Clematis are a hardy perennial that come in a wide variety of flower colors and sizes, as well as bloom times. In recent years, the popularity of this plant has increased due to the wide variety available. If the plant is dormant, it can be transplanted when necessary.
Clematis are members of the buttercup (Ranunculaceae) family.
Clematis need to be transplanted when the plant is dormant. Late fall or late winter (even early spring if new growth has not begun) are the best times for the task.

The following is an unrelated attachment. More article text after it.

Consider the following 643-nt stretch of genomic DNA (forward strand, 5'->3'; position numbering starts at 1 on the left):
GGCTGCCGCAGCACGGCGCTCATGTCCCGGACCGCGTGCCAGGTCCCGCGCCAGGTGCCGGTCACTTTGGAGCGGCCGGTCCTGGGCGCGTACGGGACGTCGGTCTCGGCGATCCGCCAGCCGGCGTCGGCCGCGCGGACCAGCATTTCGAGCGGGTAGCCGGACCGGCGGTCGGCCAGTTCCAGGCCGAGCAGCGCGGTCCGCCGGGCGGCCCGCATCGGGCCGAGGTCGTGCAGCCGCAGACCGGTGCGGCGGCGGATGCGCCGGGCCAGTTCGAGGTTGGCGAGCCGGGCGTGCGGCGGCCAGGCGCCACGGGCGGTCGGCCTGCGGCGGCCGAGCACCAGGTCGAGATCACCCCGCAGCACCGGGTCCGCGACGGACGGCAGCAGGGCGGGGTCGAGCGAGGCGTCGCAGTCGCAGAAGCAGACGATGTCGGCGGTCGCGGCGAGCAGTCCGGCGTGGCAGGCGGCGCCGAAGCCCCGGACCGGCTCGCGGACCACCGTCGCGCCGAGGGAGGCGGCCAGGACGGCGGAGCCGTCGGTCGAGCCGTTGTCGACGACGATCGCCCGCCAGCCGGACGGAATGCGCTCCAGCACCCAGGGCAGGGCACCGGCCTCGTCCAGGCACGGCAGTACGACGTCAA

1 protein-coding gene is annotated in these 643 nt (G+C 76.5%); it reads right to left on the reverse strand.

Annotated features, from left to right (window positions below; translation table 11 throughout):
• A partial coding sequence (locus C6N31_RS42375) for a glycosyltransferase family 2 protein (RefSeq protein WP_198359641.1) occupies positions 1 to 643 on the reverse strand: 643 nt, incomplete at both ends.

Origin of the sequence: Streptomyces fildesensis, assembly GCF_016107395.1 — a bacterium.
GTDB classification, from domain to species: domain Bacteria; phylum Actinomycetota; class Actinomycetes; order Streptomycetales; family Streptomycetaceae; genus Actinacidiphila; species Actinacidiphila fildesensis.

Choose your new location. Dig the hole large to cover the full root ball (about 12 inches in diameter). Add a layer of compost or manure, and a handful of bone meal.
Trim the plant back to 12 to 18 inches. Dig a root ball at least 12 inches in diameter. As much of the root system as possible should be taken to minimize the trauma of the move.
Plant the clematis 2 to 4 inches lower than the original planting. Fill in with high quality soil or compost. Keep well watered until roots are well established.